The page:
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Estate Planning and Children: What Parents/Guardians Can Do

A father helps his son tie his shoe and considers estate planning and children.

Estate planning and children go hand-in-hand. The birth of their first child is often the event that causes someone to call estate planning advisors for the first time. It’s a weight off your shoulders to know that your young children have some financial and legal protections in place if you die or are incapacitated. 

Guardianship and Money Management for Minors

For parents of minor children, estate planning documents should  answer a few core questions. 

  • Who should take care of the kids? Use your will to name the person/couple you would want to have legal and physical custody of your kids, as well as an alternate person or couple. While the courts ultimately decide who will take custody of minor children if their parents are gone, guardianship designations in the parents’ wills carry a lot of weight. 
  • Where will the money come from for kids’ care? Parents can work with estate planning advisors to make sure that kids are financially protected in a few different ways. Buying life insurance policies and funding

    education savings plans 

    like 529 plans are two ways for parents to take care of some big financial needs that kids might have in the future. Using trusts to hold and transfer assets to kids is also a standard part of estate planning for minor children.
  • Who’s in charge of the money? The same person who gets guardianship of the kids shouldn’t necessarily be named as trustee. Parents can (and often should) have different people in charge of caring for the children and managing the money that provides for their care.

Estate Planning for Children with Disabilities

For parents, grandparents and guardians of children with disabilities, estate planning takes on extra importance. Here are just some of the considerations that might be part of the conversations parents and guardians have when discussing estate planning and children with their advisors. 

A child with a disability might need ongoing financial and physical support throughout their lives. Parents or other guardians who currently provide that support must use estate planning to ensure that resources are in place to meet their child’s future needs. It’s an ongoing process. Plans should be adjusted as the child grows and their needs evolve.

A few things to keep in mind around estate planning and children with disabilities:

  • Be careful not to transfer assets to children in a way that risks their ability to get government benefits. If they have legal control over money or other assets, they may not meet income qualifications for some of the services they need in the future. 
  • Parents/guardians of children with disabilities may have more substantial insurance needs than their peers. A parent who is the primary caretaker for a child with a severe disability must think about insurance to pay for skilled caretakers or long-term care when the parent is no longer able to do it. 
  • Think about what kind of resources and support the child with a disability would need, in addition to money, if their primary parent or guardian were suddenly incapacitated. Create a letter of intent or other documentation with information that caretakers/advocates/guardians should know about the child and best practices for their care, in case you can’t convey that information in person.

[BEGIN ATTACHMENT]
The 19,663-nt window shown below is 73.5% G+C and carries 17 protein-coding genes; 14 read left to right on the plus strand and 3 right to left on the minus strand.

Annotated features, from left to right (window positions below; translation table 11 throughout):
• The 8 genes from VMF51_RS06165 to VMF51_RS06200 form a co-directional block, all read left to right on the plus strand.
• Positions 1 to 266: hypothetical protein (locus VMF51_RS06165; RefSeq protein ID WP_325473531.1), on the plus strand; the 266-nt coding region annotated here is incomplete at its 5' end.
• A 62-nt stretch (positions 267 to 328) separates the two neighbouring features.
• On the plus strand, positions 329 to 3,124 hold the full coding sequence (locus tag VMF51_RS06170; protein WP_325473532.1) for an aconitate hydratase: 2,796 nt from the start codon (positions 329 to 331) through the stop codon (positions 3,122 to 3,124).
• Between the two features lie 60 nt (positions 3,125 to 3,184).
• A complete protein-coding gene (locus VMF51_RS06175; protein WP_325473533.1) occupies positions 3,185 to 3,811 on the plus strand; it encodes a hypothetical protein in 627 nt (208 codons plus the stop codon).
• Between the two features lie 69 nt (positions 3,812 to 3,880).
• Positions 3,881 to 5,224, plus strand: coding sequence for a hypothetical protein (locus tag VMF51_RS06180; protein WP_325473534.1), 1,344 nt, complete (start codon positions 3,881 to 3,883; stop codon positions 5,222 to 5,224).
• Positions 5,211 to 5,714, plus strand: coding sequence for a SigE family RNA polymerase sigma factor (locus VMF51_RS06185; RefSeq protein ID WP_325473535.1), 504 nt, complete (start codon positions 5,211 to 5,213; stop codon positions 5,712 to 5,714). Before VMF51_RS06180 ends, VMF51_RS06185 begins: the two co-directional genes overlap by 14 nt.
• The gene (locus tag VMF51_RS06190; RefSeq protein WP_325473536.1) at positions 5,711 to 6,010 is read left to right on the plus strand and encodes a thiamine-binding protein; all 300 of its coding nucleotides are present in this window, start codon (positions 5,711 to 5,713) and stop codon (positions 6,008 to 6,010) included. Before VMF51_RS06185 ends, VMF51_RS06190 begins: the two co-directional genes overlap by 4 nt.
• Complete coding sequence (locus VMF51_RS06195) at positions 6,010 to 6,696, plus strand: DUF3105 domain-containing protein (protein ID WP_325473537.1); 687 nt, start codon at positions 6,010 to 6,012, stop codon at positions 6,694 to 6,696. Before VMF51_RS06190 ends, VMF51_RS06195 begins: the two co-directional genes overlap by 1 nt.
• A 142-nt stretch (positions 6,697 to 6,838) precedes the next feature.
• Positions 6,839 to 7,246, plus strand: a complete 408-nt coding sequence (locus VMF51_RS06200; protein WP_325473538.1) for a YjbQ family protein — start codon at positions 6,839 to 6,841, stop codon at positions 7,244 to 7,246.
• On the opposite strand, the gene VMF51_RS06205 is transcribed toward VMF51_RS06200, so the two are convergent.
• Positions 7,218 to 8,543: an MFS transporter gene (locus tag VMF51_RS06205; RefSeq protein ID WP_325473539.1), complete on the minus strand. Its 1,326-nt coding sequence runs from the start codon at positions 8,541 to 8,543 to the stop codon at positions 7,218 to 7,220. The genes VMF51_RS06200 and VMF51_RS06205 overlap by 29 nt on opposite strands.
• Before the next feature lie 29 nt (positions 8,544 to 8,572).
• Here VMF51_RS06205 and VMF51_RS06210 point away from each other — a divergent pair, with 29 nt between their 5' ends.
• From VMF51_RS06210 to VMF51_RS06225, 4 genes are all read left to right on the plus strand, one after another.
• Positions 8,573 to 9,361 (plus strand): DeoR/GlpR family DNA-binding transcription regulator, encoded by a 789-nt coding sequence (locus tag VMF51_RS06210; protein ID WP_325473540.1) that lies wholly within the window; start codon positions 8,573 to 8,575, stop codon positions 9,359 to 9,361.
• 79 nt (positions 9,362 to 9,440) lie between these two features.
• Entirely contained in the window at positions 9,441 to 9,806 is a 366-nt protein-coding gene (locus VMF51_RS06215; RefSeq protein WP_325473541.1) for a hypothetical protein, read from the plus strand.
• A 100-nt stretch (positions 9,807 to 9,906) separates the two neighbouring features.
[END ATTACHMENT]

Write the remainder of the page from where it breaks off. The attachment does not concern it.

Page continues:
Using Estate Planning to Transfer Assets to Children/Younger Generations

There are many estate planning strategies that you may use to transfer assets to children, grandchildren and other younger relatives. Many people simply leave things to their loved ones in their will, though this strategy requires the estate to complete probate before heirs can access their inherited assets. Naming kids as the beneficiaries on life insurance or retirement accounts allows them to inherit assets without going through probate. 

Paying for their tuition is another generous way to support younger relatives, and payments made directly to the institution aren’t subject to gift taxes. And many families use one or more kinds of trust as a way to pass assets to the next generation without incurring estate taxes. 

Make sure to share not just your money but your money management wisdom too. Help the next generation develop the financial skills they need to manage inherited money and stretch it into the next generations. Talk through hypothetical money decisions and the consequences of various choices. Teach them about basic investing concepts. You can even bring them to meetings with your financial and estate planning advisors. Encourage them to ask questions about anything that’s confusing. 

Need Help Navigating Estate Planning and Children? 

Have more questions about estate planning? Take a look at our recent ebook, “Estate Planning for Every Stage of Life,” for more.  Sachetta, LLC’s advisors don’t believe in cookie-cutter estate planning strategies. Every family is unique, and every child within a family has their own unique needs. Our estate planning advisors help parents, grandparents, guardians and other adults to create estate plans that protect the children they love. Contact us today.


Steve A

Stephen P. Ahern, CPA/PFS, CFP®, AEP®, MST provides individual financial, investment, estate and tax planning and small business consulting to a diverse base of clients including key top-level executives, high-net-worth individuals, business owners, venture capitalists, and entrepreneurs. Stephen co-founded and served as President of Wealth Management Advisors, LLC for twenty-one years before joining the Sachetta team.